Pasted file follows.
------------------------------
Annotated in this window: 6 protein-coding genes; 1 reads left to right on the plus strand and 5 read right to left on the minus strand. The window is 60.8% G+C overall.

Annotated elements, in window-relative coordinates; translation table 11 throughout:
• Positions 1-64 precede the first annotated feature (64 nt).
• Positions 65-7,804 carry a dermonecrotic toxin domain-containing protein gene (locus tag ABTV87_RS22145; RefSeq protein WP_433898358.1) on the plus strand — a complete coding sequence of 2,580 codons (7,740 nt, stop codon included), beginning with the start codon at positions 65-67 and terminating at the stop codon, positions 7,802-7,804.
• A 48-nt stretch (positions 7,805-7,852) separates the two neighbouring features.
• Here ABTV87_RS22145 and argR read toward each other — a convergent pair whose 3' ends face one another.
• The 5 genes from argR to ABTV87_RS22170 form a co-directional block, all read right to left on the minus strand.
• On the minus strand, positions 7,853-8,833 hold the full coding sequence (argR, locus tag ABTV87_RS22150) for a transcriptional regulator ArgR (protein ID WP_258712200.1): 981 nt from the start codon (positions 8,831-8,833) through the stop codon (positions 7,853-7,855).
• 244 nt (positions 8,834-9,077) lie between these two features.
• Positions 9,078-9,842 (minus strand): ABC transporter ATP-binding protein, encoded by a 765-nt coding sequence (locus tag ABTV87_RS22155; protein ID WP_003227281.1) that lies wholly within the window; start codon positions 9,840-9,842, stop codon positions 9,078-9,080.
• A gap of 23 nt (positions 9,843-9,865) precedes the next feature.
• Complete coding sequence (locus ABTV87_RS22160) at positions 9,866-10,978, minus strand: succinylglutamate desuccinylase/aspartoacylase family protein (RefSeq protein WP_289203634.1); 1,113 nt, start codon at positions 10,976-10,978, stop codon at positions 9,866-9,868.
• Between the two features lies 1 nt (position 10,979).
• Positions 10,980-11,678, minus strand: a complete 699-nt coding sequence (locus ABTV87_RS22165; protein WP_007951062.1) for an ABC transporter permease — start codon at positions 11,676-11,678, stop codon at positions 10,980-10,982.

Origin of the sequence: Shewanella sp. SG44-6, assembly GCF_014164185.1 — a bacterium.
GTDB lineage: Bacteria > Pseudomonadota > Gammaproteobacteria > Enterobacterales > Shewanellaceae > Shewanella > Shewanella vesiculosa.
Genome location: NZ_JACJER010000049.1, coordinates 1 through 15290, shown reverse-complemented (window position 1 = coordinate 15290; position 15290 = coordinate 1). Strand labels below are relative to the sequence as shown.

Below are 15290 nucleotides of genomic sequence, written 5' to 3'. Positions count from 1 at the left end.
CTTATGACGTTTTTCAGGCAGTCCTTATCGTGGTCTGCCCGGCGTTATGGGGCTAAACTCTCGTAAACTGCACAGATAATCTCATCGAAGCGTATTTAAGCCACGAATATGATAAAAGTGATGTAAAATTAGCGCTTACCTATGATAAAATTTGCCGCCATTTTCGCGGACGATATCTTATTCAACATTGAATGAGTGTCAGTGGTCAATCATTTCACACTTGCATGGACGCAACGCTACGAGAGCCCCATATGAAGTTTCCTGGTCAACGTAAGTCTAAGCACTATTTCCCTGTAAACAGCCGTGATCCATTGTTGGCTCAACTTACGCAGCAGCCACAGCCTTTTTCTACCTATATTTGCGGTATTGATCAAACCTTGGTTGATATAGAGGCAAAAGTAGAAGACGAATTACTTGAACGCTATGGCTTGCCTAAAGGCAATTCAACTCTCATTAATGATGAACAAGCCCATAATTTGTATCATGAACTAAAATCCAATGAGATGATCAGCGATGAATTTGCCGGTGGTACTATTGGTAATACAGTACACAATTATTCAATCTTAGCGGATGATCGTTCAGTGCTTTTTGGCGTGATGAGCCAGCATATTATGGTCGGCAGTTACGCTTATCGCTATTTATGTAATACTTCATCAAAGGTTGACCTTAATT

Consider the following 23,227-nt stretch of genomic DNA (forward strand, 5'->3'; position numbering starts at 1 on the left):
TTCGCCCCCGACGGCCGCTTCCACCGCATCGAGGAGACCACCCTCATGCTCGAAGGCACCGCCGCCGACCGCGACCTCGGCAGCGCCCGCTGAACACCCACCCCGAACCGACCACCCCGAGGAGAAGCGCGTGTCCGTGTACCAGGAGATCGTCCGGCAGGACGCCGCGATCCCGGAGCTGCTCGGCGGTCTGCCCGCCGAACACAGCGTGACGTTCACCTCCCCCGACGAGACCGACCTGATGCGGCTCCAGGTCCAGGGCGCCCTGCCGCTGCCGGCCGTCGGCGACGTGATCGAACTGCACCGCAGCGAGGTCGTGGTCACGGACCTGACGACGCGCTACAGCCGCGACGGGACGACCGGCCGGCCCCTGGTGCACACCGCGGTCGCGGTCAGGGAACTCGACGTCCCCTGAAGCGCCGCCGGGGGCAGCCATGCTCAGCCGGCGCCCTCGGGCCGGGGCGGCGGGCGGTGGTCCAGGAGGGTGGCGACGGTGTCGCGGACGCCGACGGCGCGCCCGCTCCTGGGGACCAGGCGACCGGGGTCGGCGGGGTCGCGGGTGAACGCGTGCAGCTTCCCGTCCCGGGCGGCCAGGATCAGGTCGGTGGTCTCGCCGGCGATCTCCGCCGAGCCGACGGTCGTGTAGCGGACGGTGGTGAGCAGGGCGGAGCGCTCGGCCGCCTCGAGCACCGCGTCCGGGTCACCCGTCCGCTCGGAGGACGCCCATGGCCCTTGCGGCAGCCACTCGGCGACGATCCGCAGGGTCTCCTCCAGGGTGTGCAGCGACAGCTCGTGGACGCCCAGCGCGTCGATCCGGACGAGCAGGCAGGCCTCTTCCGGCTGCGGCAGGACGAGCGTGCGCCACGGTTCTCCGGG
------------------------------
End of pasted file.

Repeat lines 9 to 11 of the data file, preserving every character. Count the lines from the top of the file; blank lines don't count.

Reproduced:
• 244 nt (positions 8,834-9,077) lie between these two features.
• Positions 9,078-9,842 (minus strand): ABC transporter ATP-binding protein, encoded by a 765-nt coding sequence (locus tag ABTV87_RS22155; protein ID WP_003227281.1) that lies wholly within the window; start codon positions 9,840-9,842, stop codon positions 9,078-9,080.
• A gap of 23 nt (positions 9,843-9,865) precedes the next feature.